As dental professionals, we must be able to clearly and reliably identify individual teeth. Problems can arise with illegible hand-written records, typographical errors and issues with right/left laterality and upper/lower descriptions1.
These problems are compounded when a second professional colleague needs to interpret our notation, and such problems can lead to risks to patient safety. For example, if a tooth is erroneously removed as part of an orthodontic plan or endodontic treatment is undertaken on the wrong tooth, the patient is harmed and the dental professional is at risk of a complaint and a claim.
Starting with the Viennese dentist Dr Zsigmondy in 1861, and soon followed by Dr Palmer in the USA (leading to the popular Zsigmondy/Palmer system2), a number of different dental notation systems have been developed.
To summarise these, the various notations used to identify the upper left first molar tooth are as follows:
||Upper left first molar tooth
These notation systems have various advantages and disadvantages, based on time efficiency, simplicity of use, reliance on legible handwriting, susceptibility to typographical errors and confusion between other notation systems.
In recent years, dentistry has moved increasingly towards a digital workflow, with clinical records and professional communication evolving from paper based, hand-written notes and letters to computer based methods. As a result, the different dental notation systems have become either more or less suitable for routine use.
While all systems are likely to be taught on undergraduate programmes, individual systems are favoured in different clinical settings and countries across the world. With national and international communication as well as travel for patients and dental professionals now being commonplace, it is more important than ever to use dental notation systems that are unambiguous to reduce the risk of miscommunication that can lead to patient harm.
With consideration of all these factors, the following are recommended as minimum required notation methods:
Electronic clinical records:
Hand written clinical records
Clinical letters to professional colleagues, such as referral to a specialist
Communicating with other dentists regarding teeth to be extracted3:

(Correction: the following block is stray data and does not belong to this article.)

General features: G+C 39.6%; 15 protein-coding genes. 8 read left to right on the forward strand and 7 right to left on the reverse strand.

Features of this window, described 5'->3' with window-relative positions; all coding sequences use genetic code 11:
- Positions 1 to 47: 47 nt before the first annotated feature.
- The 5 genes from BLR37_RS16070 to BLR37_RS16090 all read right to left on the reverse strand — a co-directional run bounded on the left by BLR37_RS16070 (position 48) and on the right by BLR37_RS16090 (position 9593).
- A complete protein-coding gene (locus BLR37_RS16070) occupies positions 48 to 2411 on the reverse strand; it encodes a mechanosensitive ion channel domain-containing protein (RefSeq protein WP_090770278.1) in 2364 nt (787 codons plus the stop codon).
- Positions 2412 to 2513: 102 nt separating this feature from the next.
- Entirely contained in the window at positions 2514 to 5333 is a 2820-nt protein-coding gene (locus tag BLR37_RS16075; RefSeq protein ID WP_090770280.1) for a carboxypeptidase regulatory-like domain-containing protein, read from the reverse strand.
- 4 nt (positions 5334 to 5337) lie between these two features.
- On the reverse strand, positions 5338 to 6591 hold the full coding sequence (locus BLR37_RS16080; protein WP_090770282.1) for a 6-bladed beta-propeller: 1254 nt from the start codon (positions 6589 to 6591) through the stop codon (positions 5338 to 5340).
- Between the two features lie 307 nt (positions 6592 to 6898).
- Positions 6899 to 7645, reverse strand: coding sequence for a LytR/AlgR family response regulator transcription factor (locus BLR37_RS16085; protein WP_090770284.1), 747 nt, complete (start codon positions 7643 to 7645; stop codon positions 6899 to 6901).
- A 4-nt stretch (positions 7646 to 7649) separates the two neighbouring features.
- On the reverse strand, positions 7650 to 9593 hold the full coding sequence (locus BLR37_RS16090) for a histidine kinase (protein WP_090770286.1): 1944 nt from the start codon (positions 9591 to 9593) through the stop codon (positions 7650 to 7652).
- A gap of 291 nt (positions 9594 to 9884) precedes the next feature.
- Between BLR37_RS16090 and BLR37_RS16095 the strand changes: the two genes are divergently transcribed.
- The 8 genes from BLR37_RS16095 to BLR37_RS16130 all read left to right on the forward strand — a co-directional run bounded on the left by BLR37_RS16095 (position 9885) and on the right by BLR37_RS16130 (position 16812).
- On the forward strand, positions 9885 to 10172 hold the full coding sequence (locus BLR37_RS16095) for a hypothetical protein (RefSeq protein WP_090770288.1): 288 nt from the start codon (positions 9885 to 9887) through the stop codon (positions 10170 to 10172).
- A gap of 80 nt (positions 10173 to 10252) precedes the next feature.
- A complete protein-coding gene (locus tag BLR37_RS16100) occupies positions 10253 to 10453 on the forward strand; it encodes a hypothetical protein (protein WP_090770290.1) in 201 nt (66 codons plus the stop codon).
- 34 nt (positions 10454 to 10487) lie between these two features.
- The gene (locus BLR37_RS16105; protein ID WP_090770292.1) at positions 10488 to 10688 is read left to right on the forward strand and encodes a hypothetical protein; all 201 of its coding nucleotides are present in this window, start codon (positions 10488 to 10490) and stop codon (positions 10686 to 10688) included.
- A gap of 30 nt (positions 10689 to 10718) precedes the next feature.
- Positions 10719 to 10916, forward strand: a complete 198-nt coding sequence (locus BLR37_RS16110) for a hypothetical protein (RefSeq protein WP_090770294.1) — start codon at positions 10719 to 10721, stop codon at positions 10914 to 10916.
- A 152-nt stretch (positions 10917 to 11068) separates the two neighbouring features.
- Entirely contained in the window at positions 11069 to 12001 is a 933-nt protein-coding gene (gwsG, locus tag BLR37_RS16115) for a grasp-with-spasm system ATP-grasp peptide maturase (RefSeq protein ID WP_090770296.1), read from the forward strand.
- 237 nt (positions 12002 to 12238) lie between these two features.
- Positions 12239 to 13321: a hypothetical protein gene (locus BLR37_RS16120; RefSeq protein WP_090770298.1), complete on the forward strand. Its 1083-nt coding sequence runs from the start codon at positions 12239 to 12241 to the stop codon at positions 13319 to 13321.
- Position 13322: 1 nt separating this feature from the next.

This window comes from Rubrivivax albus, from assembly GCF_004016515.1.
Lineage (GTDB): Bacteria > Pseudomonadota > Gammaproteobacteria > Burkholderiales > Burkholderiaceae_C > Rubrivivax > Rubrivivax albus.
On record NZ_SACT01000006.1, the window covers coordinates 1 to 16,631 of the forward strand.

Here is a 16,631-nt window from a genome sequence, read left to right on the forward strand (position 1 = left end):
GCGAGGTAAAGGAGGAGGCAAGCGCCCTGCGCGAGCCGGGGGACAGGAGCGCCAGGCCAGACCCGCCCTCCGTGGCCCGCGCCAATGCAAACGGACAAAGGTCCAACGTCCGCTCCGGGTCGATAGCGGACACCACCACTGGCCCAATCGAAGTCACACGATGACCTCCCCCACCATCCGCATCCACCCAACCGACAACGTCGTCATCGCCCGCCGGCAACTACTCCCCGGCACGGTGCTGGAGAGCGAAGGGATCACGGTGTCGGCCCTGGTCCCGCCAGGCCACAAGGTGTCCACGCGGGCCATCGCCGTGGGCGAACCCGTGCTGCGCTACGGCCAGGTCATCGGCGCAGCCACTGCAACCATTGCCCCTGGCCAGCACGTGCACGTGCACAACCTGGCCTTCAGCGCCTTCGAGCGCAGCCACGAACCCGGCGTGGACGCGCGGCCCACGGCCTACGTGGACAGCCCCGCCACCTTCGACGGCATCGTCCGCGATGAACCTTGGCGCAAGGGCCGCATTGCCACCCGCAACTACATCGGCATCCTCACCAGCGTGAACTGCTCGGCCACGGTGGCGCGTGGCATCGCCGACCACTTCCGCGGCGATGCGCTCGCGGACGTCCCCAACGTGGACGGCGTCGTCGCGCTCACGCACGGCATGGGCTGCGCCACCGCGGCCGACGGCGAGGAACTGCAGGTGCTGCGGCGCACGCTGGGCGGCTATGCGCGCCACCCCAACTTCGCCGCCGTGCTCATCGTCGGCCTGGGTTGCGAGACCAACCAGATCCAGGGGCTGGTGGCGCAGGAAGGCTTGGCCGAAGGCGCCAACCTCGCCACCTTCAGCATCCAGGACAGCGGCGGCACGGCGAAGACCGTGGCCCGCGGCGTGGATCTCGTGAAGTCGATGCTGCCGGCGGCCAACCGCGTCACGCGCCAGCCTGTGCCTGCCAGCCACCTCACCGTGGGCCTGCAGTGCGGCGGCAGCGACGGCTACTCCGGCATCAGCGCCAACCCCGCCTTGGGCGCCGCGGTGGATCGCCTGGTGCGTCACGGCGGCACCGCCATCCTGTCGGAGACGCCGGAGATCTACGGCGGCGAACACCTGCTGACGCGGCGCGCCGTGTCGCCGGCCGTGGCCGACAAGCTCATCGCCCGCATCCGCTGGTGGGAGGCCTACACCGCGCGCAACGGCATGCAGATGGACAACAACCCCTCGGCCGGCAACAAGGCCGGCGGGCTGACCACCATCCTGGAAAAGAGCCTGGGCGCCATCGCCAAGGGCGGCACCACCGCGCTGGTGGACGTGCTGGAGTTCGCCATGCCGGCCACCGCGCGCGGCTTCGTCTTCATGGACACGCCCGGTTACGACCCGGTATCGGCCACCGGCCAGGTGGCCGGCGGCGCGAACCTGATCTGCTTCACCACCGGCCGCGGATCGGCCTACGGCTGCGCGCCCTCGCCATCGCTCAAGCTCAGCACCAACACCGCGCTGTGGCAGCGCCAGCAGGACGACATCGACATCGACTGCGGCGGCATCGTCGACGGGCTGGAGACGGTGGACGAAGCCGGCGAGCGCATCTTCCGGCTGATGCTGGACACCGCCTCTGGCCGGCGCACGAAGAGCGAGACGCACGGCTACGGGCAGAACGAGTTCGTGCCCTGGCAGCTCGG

Two different methods, one of which must be long-hand: 'upper right first molar tooth. UR6 - gold crown'. Note that a description of the tooth that is to be extracted can be helpful.
Whiteboards for dental extractions:
Palmer: this is the recognised dental notation identified in the NatSIPPS documentation (NHS England)4 as the notation to be used on whiteboards for dental extraction, as it is very well recognised and visually simple to understand.
Long hand: 'Your upper right first molar tooth', to aid patient understanding.
In addition, for specific situations:
- Deciduous teeth must be identified by capital letters, with lower case letters avoided (for example, ULB not ULb).
- Supernumerary teeth should be described in words, irrespective of whichever dental notation has been used as well.
- Where there are two erupted permanent molar teeth, the use of the terms 'first standing molar' and 'last standing molar' should be used in addition to any dental notation to aid clarity.
- Where there are three incisors, the descriptions 'middle of three', 'left of three' and 'right of three lower incisors' will aid clarity.
It is increasingly important to use clear and unambiguous dental notation systems. Which system to use will differ depending on the situation in which they are required.
By following these recommendations we will be able to reduce the chance of a mistake occurring, along with the associated risk of harm to our patients and damage to our professional reputation.
Martin Ashley is a consultant and honorary senior lecturer in restorative dentistry at the University Dental Hospital of Manchester. He and his colleagues have a strong interest in patient safety within dentistry and have lectured and published widely on related subjects such as dental notation and correct site surgery.
See more by Martin Ashley